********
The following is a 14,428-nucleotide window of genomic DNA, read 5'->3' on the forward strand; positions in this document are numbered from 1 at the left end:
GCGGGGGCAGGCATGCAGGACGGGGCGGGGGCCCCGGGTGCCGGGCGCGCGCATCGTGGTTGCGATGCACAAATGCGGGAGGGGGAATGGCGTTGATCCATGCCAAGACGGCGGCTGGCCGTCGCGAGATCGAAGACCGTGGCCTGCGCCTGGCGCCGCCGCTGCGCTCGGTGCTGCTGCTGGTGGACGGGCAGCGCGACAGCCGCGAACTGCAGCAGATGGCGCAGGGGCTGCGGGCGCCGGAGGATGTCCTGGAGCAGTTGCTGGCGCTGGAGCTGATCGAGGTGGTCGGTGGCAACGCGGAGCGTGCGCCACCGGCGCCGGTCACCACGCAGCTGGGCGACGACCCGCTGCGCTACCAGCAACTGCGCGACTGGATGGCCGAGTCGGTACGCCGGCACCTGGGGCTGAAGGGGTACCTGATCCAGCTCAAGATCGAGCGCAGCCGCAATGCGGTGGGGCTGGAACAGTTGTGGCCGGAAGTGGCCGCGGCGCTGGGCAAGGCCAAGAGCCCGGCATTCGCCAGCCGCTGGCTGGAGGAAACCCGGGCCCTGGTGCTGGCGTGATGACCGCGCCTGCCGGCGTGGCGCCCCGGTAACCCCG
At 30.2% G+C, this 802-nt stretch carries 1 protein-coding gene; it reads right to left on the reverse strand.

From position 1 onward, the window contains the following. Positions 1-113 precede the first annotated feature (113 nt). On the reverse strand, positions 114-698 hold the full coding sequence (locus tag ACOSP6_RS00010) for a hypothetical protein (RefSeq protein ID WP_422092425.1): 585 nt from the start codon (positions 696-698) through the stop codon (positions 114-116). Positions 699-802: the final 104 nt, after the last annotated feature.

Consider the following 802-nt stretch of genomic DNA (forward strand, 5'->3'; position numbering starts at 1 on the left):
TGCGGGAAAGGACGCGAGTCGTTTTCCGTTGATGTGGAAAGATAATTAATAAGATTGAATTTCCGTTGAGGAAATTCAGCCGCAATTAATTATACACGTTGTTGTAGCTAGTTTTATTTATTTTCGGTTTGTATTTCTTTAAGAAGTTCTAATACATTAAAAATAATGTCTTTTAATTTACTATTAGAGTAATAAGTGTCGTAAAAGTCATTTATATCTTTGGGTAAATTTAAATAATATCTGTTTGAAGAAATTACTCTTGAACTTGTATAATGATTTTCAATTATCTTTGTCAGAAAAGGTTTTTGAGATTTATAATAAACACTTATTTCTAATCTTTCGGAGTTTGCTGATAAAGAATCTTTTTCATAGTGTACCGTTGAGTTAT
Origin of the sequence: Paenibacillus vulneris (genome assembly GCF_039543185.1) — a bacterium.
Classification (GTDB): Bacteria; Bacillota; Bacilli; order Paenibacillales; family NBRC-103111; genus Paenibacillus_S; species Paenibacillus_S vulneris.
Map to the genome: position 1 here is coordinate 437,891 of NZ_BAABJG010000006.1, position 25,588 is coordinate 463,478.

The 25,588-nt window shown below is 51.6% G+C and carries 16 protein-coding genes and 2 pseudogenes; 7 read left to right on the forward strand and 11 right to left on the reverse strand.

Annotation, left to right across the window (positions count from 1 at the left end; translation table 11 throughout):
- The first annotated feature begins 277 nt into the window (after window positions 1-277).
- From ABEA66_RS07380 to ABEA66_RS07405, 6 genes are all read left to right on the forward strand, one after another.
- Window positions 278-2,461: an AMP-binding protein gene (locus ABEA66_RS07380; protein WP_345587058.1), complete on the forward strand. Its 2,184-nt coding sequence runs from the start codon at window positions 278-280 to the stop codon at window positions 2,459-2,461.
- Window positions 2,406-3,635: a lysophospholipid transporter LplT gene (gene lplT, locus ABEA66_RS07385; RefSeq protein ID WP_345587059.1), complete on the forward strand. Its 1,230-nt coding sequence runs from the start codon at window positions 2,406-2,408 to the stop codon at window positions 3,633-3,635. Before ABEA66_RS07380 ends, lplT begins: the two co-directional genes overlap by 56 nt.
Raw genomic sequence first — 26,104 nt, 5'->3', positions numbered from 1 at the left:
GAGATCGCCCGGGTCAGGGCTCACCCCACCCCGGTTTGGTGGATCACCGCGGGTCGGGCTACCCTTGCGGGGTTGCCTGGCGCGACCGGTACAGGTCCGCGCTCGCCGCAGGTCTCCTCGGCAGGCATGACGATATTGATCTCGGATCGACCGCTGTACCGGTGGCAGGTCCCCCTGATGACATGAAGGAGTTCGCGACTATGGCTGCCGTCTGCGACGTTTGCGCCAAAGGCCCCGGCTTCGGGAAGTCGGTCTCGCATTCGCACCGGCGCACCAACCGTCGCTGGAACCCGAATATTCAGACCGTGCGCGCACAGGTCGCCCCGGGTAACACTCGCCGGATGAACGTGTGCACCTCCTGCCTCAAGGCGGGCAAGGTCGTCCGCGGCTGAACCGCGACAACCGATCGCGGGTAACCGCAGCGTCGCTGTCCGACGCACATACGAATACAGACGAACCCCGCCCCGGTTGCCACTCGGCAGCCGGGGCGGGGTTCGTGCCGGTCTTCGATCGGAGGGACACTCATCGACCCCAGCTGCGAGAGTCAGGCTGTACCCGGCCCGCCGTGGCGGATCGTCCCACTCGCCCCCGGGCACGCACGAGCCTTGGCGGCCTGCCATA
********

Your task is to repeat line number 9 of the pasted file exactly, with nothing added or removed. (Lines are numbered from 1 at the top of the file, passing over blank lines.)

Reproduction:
Map to the genome: position 1 here is coordinate 437,891 of NZ_BAABJG010000006.1, position 25,588 is coordinate 463,478.